These are relatively expensive and difficult to find on many e-commerce platforms. Reviews are skewed highly positive, so not all experiences may be represented.
Best blue-light-blocking glasses for computer work
Best blue-light-blocking glasses for sleep
These glasses are meant to be worn once the sun goes down to help filter out blue light that can affect sleep. They’re designed with anti-reflective and superhydrophobic coatings. Baxter Blue claims that their design improves quality of sleep and promotes melatonin production.
Blue Baxter offers a 90-day home trial program, free shipping, and a 1-year warranty.
A bonus: For every pair purchased, Blue Baxter donates a pair of reading glasses to someone in need.
Best luxury blue-light-blocking glasses
Ray-Ban is a trusted brand, with over 70 years of experience making quality, sought-after glasses. These nonprescription lenses feature 100 percent UV protection, protecting your eyes in almost all situations. The polarized lenses enhance contrast when reading or working, eliminate glare, and reduce eyestrain.
Ray-Ban offers free shipping, free returns for 60 days, and a limited warranty when buying from them directly.
If you already wear prescription glasses, talk with your optical store or eye doctor about prescription lens options that include blue light filters or anti-glare coating. You’ll find a variety of options if you go that route.
Glasses aren’t the only way to reduce blue light and glare from electronics. Consider these additional tools and strategies:
- Download F.lux software. Free software you can download to your computer adjusts the screen’s light based on your environment and time of day. Anecdotes from users over the years, including computer programmers and digital editors, claim it reduces eyestrain. The company claims it helps users sleep better. It does alter the colors on your screen, but is easy to disable temporarily if you need true colors for your work.
- Buy a blue light computer screen filter. Instead of eyewear, you could get a filter to place on your computer screen. Shop online.
- Try a blue-light-blocking privacy screen. There are also versions built into privacy screens for computers. Shop online.
- Change phone settings. Turn on “night shift” on iPhones or “night mode” for Androids.
- Increase the contrast on your screen. The American Academy of Ophthalmology suggests adjusting the lighting in the room and the settings on your computer.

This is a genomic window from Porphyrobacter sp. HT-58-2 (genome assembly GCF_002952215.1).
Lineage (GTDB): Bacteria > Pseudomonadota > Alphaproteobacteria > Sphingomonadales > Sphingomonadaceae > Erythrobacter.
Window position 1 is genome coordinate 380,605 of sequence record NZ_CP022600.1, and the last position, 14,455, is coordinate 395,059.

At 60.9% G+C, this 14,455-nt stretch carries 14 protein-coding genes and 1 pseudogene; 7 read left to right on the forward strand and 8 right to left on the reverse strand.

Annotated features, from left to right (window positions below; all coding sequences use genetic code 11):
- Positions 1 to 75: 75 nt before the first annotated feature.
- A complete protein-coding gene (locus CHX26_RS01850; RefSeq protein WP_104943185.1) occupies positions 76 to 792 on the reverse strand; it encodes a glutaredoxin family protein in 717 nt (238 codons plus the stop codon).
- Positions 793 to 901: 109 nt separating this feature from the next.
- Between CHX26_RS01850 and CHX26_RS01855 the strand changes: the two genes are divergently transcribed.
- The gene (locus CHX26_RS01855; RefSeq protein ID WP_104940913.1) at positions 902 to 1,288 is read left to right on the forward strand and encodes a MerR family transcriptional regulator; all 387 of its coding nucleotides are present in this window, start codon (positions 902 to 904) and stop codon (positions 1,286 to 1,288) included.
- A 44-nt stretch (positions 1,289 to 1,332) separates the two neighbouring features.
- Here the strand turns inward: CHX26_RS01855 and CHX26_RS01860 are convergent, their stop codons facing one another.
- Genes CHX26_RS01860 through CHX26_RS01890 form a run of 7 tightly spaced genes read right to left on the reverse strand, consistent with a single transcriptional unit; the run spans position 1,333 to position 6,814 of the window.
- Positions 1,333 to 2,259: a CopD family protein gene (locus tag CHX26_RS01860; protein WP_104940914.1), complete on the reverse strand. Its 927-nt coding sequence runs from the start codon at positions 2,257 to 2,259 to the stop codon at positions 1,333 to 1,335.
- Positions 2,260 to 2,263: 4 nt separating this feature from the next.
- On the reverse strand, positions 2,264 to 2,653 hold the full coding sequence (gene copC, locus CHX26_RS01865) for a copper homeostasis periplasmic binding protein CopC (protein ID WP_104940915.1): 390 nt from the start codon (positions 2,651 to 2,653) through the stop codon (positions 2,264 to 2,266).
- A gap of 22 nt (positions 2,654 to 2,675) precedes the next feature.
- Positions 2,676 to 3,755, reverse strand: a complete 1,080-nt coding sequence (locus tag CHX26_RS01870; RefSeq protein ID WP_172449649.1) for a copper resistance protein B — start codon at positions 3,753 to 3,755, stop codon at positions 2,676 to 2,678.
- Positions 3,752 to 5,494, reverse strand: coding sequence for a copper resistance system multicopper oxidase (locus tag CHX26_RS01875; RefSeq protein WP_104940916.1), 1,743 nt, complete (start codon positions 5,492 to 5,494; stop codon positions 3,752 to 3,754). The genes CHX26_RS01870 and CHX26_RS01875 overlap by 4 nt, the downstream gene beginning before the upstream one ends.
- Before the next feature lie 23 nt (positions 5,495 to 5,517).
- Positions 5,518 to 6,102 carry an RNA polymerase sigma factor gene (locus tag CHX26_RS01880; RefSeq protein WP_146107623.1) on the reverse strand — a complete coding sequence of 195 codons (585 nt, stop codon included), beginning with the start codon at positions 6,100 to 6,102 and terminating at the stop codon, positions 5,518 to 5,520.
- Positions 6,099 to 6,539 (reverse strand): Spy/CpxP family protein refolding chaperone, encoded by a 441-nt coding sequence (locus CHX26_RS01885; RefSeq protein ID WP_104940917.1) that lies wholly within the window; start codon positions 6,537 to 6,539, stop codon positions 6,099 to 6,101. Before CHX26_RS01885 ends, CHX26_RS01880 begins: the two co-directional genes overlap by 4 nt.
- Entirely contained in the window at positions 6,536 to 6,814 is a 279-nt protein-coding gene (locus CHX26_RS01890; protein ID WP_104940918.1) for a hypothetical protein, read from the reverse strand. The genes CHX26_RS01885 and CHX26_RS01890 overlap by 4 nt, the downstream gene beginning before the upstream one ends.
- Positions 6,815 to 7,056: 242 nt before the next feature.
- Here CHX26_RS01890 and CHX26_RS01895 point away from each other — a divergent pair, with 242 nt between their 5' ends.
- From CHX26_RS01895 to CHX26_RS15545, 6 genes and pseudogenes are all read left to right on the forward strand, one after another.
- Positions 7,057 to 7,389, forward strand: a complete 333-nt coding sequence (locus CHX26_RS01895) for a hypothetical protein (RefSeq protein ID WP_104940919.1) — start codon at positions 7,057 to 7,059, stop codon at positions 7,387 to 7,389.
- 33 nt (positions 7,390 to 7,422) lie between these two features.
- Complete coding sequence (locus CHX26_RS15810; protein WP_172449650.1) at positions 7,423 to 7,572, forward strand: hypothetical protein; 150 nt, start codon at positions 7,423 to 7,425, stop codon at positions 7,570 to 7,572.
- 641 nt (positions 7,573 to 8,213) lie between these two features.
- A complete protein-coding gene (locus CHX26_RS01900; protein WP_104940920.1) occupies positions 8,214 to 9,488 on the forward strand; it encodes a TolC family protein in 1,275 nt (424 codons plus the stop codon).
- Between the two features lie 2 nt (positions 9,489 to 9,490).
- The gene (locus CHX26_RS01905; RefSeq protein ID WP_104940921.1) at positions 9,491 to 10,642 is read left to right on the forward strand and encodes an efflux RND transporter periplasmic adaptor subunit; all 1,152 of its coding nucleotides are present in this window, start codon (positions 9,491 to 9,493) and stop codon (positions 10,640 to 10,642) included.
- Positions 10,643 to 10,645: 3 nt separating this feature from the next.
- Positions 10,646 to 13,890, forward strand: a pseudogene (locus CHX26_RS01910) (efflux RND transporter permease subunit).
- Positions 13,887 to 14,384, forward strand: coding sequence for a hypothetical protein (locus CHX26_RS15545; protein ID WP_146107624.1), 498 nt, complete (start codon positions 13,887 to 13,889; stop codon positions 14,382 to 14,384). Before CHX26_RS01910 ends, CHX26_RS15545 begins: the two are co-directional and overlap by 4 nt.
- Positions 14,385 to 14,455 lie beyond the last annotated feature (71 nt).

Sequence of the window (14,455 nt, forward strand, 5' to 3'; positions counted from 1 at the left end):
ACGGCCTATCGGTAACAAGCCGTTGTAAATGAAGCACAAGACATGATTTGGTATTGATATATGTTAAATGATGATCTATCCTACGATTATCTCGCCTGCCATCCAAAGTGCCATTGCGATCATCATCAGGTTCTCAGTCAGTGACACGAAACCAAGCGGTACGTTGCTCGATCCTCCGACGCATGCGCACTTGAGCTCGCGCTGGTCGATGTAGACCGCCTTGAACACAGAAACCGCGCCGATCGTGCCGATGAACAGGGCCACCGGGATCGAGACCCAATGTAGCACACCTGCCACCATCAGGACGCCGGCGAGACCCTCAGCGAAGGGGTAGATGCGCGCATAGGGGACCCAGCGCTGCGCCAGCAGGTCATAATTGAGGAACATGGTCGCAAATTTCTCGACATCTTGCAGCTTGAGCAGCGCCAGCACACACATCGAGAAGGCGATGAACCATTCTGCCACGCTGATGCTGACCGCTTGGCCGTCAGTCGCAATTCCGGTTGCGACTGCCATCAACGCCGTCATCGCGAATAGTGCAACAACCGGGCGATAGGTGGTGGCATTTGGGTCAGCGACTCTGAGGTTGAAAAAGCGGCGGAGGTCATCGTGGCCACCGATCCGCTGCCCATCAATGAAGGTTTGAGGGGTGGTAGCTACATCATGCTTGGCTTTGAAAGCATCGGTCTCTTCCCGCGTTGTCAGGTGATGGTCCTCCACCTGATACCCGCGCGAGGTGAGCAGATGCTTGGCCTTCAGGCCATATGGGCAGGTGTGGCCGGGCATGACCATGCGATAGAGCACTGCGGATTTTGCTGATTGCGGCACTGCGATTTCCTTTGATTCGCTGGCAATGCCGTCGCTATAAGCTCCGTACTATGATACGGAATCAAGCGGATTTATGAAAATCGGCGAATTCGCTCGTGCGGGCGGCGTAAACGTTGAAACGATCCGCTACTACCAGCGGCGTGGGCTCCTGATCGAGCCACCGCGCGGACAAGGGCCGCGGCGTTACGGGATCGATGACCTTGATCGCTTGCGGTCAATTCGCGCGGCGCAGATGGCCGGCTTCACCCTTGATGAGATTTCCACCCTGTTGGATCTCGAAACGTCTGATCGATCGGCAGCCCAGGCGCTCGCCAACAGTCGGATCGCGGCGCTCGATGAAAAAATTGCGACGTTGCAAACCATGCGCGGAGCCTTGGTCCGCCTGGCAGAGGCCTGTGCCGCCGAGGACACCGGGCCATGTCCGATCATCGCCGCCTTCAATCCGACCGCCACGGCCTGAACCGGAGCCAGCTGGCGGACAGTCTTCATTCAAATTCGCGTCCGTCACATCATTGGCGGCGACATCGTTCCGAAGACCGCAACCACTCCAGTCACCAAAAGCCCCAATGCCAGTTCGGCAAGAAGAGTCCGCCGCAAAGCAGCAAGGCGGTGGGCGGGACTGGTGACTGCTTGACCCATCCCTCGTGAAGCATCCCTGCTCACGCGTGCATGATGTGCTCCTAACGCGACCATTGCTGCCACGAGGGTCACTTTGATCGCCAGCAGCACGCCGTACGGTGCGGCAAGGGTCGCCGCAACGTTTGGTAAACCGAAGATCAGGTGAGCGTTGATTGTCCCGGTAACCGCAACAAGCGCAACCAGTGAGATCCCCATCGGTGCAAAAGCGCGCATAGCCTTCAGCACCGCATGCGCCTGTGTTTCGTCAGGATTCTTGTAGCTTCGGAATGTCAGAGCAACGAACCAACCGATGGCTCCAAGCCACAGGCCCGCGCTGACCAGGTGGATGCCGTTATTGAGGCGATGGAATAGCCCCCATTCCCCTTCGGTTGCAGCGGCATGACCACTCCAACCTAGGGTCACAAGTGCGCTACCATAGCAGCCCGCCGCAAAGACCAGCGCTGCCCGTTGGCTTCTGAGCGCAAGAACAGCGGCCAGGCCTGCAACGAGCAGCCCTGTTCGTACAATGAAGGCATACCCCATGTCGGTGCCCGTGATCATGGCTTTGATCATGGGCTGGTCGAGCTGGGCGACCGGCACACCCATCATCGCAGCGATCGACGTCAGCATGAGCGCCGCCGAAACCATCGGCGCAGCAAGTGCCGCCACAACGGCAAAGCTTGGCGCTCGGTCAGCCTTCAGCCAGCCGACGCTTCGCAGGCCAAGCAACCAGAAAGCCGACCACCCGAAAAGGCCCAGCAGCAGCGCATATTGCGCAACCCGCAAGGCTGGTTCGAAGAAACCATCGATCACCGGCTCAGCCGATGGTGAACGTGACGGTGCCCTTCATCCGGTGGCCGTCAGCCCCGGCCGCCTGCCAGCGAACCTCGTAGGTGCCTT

- Follow the 20-20-20 rule. Every 20 minutes look at an object 20 feet away from your computer for 20 seconds.
- What’s most important to you? What is crucial for you when picking glasses? Price? Zero magnification? Prescription lenses? Customizable options? Generous return policy?
- Why do you want blue light blockers? Is it to reduce headaches, relieve eyestrain, help you sleep, or something else? Look for products and reviews that mention the issues you want to address.
- What do people who’ve used them say? Check reviews for patterns (negative and positive) related to your most important factors. Pay special attention to recent reviews, in case manufacturers have changed their products or policies recently.
- Does the eye doctor have recommendations? If you wear prescription glasses or can speak to an optometrist, ask them if there are blue light blockers that they recommend.
- Do they fit your life and activities? When and how do you intend to wear your new glasses? Some glasses are more suited for everyday wear at home or work, but others may be more suited for outdoor activities like surfing or hiking. Make sure the material, durability, and fit work for your lifestyle.
- Does the manufacturer provide any technical details about their technology? Most legit manufacturers provide a lot of detail about their technology and how it works. If you have to work hard to find this info or can’t find it at all, buyer beware.
- Do they have legitimate endorsements? Do reputable health experts, such as optometrists, recommend them? Are they recommended by other credible health organizations?
- Is the manufacturer a Certified B Corporation? If sustainable practices are important to you, this certification represents a company’s dedication to sustainably sourcing materials and fair hiring practices, such as paying workers a living wage, at all points throughout the manufacturing process.
- Is it clear where the glasses are made or who made them? If you can’t find specific manufacturer info like this, the glasses may be knockoffs or counterfeits. Don’t buy glasses without a reputable seller or brand behind them.
There are tons of great options for blue light glasses. It can feel challenging to find a pair that not only fits your style but also falls into a price range you can afford, while also offering effective blue light protection.
Try some tips and recommendations here as a starting point. The glasses you want will vary based on your lifestyle and personal tastes.
Wear prescription glasses? You may want to talk to your eye doctor for more insight on blue light technology and whether your prescription is compatible with this technology.